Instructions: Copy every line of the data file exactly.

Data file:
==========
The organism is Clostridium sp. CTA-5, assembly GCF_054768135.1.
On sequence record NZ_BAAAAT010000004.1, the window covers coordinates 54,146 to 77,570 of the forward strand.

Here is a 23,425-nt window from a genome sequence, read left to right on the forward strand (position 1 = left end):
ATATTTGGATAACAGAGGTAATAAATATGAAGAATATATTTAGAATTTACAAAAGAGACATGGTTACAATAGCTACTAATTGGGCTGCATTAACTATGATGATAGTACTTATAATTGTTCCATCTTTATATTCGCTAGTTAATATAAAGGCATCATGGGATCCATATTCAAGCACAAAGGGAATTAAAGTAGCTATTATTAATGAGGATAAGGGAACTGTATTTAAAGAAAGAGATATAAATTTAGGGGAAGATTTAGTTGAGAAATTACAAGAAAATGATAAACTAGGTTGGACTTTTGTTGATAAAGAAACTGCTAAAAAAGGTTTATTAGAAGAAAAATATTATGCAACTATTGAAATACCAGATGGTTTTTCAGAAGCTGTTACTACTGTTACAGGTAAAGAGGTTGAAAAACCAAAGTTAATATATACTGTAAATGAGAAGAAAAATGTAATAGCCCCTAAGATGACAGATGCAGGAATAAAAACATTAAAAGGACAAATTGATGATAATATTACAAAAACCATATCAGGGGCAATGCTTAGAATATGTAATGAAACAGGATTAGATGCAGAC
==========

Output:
The organism is Clostridium sp. CTA-5, assembly GCF_054768135.1.
On sequence record NZ_BAAAAT010000004.1, the window covers coordinates 54,146 to 77,570 of the forward strand.

Here is a 23,425-nt window from a genome sequence, read left to right on the forward strand (position 1 = left end):
ATATTTGGATAACAGAGGTAATAAATATGAAGAATATATTTAGAATTTACAAAAGAGACATGGTTACAATAGCTACTAATTGGGCTGCATTAACTATGATGATAGTACTTATAATTGTTCCATCTTTATATTCGCTAGTTAATATAAAGGCATCATGGGATCCATATTCAAGCACAAAGGGAATTAAAGTAGCTATTATTAATGAGGATAAGGGAACTGTATTTAAAGAAAGAGATATAAATTTAGGGGAAGATTTAGTTGAGAAATTACAAGAAAATGATAAACTAGGTTGGACTTTTGTTGATAAAGAAACTGCTAAAAAAGGTTTATTAGAAGAAAAATATTATGCAACTATTGAAATACCAGATGGTTTTTCAGAAGCTGTTACTACTGTTACAGGTAAAGAGGTTGAAAAACCAAAGTTAATATATACTGTAAATGAGAAGAAAAATGTAATAGCCCCTAAGATGACAGATGCAGGAATAAAAACATTAAAAGGACAAATTGATGATAATATTACAAAAACCATATCAGGGGCAATGCTTAGAATATGTAATGAAACAGGATTAGATGCAGAC